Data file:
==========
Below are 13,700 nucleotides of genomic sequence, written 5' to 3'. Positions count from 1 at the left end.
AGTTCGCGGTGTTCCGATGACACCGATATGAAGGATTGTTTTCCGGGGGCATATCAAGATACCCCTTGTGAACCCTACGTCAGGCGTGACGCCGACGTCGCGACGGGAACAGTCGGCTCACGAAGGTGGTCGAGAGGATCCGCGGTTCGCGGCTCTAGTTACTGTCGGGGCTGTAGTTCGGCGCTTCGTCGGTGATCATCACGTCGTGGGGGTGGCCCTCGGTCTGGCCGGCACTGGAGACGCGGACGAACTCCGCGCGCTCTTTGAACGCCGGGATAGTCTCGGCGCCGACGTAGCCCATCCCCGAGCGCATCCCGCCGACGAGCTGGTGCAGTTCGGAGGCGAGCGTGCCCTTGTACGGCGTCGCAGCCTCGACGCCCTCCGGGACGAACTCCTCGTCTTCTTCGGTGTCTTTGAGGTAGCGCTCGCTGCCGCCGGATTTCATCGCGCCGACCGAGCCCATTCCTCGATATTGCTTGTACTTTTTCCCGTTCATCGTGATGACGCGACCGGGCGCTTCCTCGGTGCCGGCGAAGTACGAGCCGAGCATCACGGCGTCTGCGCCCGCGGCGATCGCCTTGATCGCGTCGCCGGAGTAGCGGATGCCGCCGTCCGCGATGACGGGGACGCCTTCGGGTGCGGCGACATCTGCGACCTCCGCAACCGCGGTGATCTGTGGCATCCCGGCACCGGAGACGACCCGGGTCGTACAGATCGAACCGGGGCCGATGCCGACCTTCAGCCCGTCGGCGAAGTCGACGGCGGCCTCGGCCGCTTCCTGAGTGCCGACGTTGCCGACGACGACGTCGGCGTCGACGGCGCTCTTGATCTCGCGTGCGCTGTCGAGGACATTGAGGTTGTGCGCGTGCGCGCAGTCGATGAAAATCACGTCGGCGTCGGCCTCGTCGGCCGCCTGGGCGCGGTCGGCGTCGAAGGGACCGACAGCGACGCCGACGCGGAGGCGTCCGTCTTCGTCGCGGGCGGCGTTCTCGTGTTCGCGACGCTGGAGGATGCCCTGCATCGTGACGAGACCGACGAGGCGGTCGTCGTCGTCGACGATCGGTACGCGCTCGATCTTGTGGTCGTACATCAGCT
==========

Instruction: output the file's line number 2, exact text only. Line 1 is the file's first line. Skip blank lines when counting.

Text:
AGTTCGCGGTGTTCCGATGACACCGATATGAAGGATTGTTTTCCGGGGGCATATCAAGATACCCCTTGTGAACCCTACGTCAGGCGTGACGCCGACGTCGCGACGGGAACAGTCGGCTCACGAAGGTGGTCGAGAGGATCCGCGGTTCGCGGCTCTAGTTACTGTCGGGGCTGTAGTTCGGCGCTTCGTCGGTGATCATCACGTCGTGGGGGTGGCCCTCGGTCTGGCCGGCACTGGAGACGCGGACGAACTCCGCGCGCTCTTTGAACGCCGGGATAGTCTCGGCGCCGACGTAGCCCATCCCCGAGCGCATCCCGCCGACGAGCTGGTGCAGTTCGGAGGCGAGCGTGCCCTTGTACGGCGTCGCAGCCTCGACGCCCTCCGGGACGAACTCCTCGTCTTCTTCGGTGTCTTTGAGGTAGCGCTCGCTGCCGCCGGATTTCATCGCGCCGACCGAGCCCATTCCTCGATATTGCTTGTACTTTTTCCCGTTCATCGTGATGACGCGACCGGGCGCTTCCTCGGTGCCGGCGAAGTACGAGCCGAGCATCACGGCGTCTGCGCCCGCGGCGATCGCCTTGATCGCGTCGCCGGAGTAGCGGATGCCGCCGTCCGCGATGACGGGGACGCCTTCGGGTGCGGCGACATCTGCGACCTCCGCAACCGCGGTGATCTGTGGCATCCCGGCACCGGAGACGACCCGGGTCGTACAGATCGAACCGGGGCCGATGCCGACCTTCAGCCCGTCGGCGAAGTCGACGGCGGCCTCGGCCGCTTCCTGAGTGCCGACGTTGCCGACGACGACGTCGGCGTCGACGGCGCTCTTGATCTCGCGTGCGCTGTCGAGGACATTGAGGTTGTGCGCGTGCGCGCAGTCGATGAAAATCACGTCGGCGTCGGCCTCGTCGGCCGCCTGGGCGCGGTCGGCGTCGAAGGGACCGACAGCGACGCCGACGCGGAGGCGTCCGTCTTCGTCGCGGGCGGCGTTCTCGTGTTCGCGACGCTGGAGGATGCCCTGCATCGTGACGAGACCGACGAGGCGGTCGTCGTCGTCGACGATCGGTACGCGCTCGATCTTGTGGTCGTACATCAGCT